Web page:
Showing Off a Showroom

By Contributing Writer,

  Filed under: Feature

A New Facility From Farrow and Ball

by Miranda Lipton

The Paint Dealer accepted an invitation to visit one of Farrow & Ball’s newest showrooms [we’re the media, after all], in Brooklyn, NY, and we thought it would be a great opportunity to see what the company’s design stores are all about and pass on any tips to help you in your own store’s setup. Farrow and Ball advertises a strong emphasis on quality and a distinctive way of doing business—just like you! The staff told us about how they work to create a special experience for their customers from the moment that they walk through the doors to the time they leave. The company values customer service and strives to foster an engaging environment for showroom visitors.

“It is an experience different than going to any other paint store,” says Eric Stogner, manager of the Brooklyn location. “We are constantly helping the customers in any way that we can. It starts by color consulting when the customer first walks in. After that, if we are able, we go to their house to get a feel for the lighting and other factors involved in making the best color decision.” You can see Farrow & Ball’s focus on service for yourself by observing the customer-employee interactions. The staff is not only available for help, but is eager to guide customers through the process of selecting a color, or anything else they may be in need of. “We never want a customer feeling lost when they are in our store; we would rather help them along the way to figure out exactly what they need,” says Eric.

 

A Peek into Unique

While Farrow and Ball showrooms provide this unique experience, they are nearly identical to each other. The interior of the Brooklyn showroom is meticulously kept up, with nothing for sale other than Farrow and Ball products in order to ensure that customers receive the highest quality service, Eric reports. This mirrors the setup of all other Farrow and Ball stores, although each one has slightly different characteristics. “As a newer showroom, Brooklyn has included such features as a large touch-screen to view our wallpapers, and a garden with furniture painted in our paint.”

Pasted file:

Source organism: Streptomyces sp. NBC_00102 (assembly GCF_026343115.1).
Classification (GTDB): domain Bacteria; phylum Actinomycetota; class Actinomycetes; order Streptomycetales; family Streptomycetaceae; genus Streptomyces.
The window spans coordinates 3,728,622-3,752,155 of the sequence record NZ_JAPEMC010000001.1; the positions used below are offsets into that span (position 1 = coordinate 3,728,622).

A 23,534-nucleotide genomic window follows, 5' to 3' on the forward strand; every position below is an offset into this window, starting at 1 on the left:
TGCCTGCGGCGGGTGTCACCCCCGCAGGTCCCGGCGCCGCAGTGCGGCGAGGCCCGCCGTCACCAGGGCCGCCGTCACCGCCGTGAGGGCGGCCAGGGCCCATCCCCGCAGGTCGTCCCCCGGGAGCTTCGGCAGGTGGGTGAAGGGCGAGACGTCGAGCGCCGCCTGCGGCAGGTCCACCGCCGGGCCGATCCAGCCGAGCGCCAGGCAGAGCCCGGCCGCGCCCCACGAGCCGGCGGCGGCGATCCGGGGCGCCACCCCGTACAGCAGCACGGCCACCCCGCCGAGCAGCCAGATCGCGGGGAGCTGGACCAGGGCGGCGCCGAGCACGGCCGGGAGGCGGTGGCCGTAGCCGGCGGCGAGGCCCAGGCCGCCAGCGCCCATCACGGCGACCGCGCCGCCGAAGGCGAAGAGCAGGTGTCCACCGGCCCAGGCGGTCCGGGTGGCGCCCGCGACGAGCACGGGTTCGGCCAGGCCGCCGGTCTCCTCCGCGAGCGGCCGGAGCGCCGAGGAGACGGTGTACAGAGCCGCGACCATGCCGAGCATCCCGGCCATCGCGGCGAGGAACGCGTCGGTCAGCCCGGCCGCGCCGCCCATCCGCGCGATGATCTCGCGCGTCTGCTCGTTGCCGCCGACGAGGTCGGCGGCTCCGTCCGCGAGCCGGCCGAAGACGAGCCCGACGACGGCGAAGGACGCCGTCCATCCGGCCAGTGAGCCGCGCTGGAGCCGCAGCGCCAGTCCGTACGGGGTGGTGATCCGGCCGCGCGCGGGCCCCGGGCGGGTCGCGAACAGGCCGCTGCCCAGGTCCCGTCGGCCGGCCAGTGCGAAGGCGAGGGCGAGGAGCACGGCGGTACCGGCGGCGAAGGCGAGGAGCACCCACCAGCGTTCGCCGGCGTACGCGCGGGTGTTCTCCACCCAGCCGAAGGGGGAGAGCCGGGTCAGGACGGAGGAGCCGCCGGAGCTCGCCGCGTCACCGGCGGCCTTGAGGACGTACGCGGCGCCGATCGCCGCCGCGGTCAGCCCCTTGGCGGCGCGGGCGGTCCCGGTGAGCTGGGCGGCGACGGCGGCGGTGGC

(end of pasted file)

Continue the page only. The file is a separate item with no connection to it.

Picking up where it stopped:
The website states that while inside the showrooms you are able to “browse the palette of 132 versatile colors, flick through books of our handcrafted wallpapers and get advice from our expert Color Consultants.” The walls are covered with the company’s handcrafted wallpapers and carefully decorated with paint cans and its pristine color display.

The store is furnished with minimal furniture—just enough to display a few table books and fan decks, keeping the display area aesthetically pleasing and comfortable to browse around in. Farrow & Ball plays a significant role in the interior design world, which makes the setup of its showroom even more important in its need to reflect that.

 

What’s in a Can?

In addition to the layout, the company distinguishes its paint from other brands in a variety of ways. The paints are all water based, and, they tell us, the higher pigmentation that they use creates a more powerful color, allowing for a smaller spectrum of colors to suffice. “Ask us what the single most important characteristic that makes Farrow & Ball paint so very special is, and we’ll tell you this…it’s the extraordinary way our deep and richly pigmented colors respond to light throughout the day, bringing walls to life,” says the company website.

The small color palette also sets the company—and its dealers—apart. All of the colors have an intriguing story behind them that is reflected in their names. The stories often come from historic houses, people, places, or nature. As a dealer, this would be a great conversation to have with potential customers. Stogner tells us that the relatively compact color range is a way to enhance your customer’s experience by allowing for an easier decision-making process, while still offering the range of neutral and vibrant colors that the customer seeks.

Farrow & Ball has over 60 showrooms, most of which are located across Europe and the U.K., however the company is now expanding its presence in the U.S. and along with its showrooms is making its products available to independent dealers. The Brooklyn location recently opened to cater to its sizable clientele in that area. The showroom is a positive addition to the dynamic community that it was built in, and it hosts events at the store with set designers, artists, and museums in order to foster relationships with existing and potential clientele.

Farrow and Ball showrooms also offer a way for independent dealers to learn about store setup. Mark Lipton, owner of Tremont Paint in The Bronx, NY, and well known as The Paint Dealer’s “Mark My Words” columnist, recently arranged to take on the line. He found that visiting the showroom helped him in creating his own retail environment. “As an independent dealer, I do not know as much about store layout or interior design as I would like. Seeing these showrooms can be helpful to guide me on how to better set up my own stores,” he said.